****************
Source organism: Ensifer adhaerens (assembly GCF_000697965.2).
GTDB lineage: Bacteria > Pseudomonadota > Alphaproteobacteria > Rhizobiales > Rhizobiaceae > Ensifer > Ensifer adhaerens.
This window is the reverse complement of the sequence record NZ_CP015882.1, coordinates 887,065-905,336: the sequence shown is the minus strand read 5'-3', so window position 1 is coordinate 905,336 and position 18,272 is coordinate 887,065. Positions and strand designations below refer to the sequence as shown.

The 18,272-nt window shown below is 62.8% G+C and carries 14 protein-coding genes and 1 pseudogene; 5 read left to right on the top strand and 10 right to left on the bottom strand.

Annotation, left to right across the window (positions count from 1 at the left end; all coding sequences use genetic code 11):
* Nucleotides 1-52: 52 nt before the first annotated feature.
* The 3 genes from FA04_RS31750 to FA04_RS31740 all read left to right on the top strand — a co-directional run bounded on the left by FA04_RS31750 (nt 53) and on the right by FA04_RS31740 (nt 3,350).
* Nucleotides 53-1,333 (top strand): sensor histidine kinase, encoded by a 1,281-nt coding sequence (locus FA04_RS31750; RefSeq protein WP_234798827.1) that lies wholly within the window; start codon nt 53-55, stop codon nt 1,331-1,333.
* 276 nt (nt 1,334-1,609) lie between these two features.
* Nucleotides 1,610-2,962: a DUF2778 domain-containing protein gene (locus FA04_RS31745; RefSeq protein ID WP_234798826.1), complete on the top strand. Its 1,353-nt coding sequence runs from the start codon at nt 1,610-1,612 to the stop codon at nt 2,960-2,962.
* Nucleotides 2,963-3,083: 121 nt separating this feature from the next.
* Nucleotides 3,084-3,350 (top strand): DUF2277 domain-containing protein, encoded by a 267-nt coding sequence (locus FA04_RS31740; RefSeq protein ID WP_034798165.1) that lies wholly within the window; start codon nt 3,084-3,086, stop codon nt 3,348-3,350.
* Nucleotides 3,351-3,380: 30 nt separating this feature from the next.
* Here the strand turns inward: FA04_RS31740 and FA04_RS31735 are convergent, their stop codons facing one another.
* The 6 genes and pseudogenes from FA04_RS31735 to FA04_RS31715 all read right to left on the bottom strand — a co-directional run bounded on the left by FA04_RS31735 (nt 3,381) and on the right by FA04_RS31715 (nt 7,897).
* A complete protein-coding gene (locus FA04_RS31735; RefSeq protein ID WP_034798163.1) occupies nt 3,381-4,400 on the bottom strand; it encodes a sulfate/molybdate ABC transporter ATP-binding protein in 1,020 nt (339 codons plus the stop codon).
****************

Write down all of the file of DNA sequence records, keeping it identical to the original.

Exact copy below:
Source organism: Ensifer adhaerens (assembly GCF_000697965.2).
GTDB lineage: Bacteria > Pseudomonadota > Alphaproteobacteria > Rhizobiales > Rhizobiaceae > Ensifer > Ensifer adhaerens.
This window is the reverse complement of the sequence record NZ_CP015882.1, coordinates 887,065-905,336: the sequence shown is the minus strand read 5'-3', so window position 1 is coordinate 905,336 and position 18,272 is coordinate 887,065. Positions and strand designations below refer to the sequence as shown.

The 18,272-nt window shown below is 62.8% G+C and carries 14 protein-coding genes and 1 pseudogene; 5 read left to right on the top strand and 10 right to left on the bottom strand.

Annotation, left to right across the window (positions count from 1 at the left end; all coding sequences use genetic code 11):
* Nucleotides 1-52: 52 nt before the first annotated feature.
* The 3 genes from FA04_RS31750 to FA04_RS31740 all read left to right on the top strand — a co-directional run bounded on the left by FA04_RS31750 (nt 53) and on the right by FA04_RS31740 (nt 3,350).
* Nucleotides 53-1,333 (top strand): sensor histidine kinase, encoded by a 1,281-nt coding sequence (locus FA04_RS31750; RefSeq protein WP_234798827.1) that lies wholly within the window; start codon nt 53-55, stop codon nt 1,331-1,333.
* 276 nt (nt 1,334-1,609) lie between these two features.
* Nucleotides 1,610-2,962: a DUF2778 domain-containing protein gene (locus FA04_RS31745; RefSeq protein ID WP_234798826.1), complete on the top strand. Its 1,353-nt coding sequence runs from the start codon at nt 1,610-1,612 to the stop codon at nt 2,960-2,962.
* Nucleotides 2,963-3,083: 121 nt separating this feature from the next.
* Nucleotides 3,084-3,350 (top strand): DUF2277 domain-containing protein, encoded by a 267-nt coding sequence (locus FA04_RS31740; RefSeq protein ID WP_034798165.1) that lies wholly within the window; start codon nt 3,084-3,086, stop codon nt 3,348-3,350.
* Nucleotides 3,351-3,380: 30 nt separating this feature from the next.
* Here the strand turns inward: FA04_RS31740 and FA04_RS31735 are convergent, their stop codons facing one another.
* The 6 genes and pseudogenes from FA04_RS31735 to FA04_RS31715 all read right to left on the bottom strand — a co-directional run bounded on the left by FA04_RS31735 (nt 3,381) and on the right by FA04_RS31715 (nt 7,897).
* A complete protein-coding gene (locus FA04_RS31735; RefSeq protein ID WP_034798163.1) occupies nt 3,381-4,400 on the bottom strand; it encodes a sulfate/molybdate ABC transporter ATP-binding protein in 1,020 nt (339 codons plus the stop codon).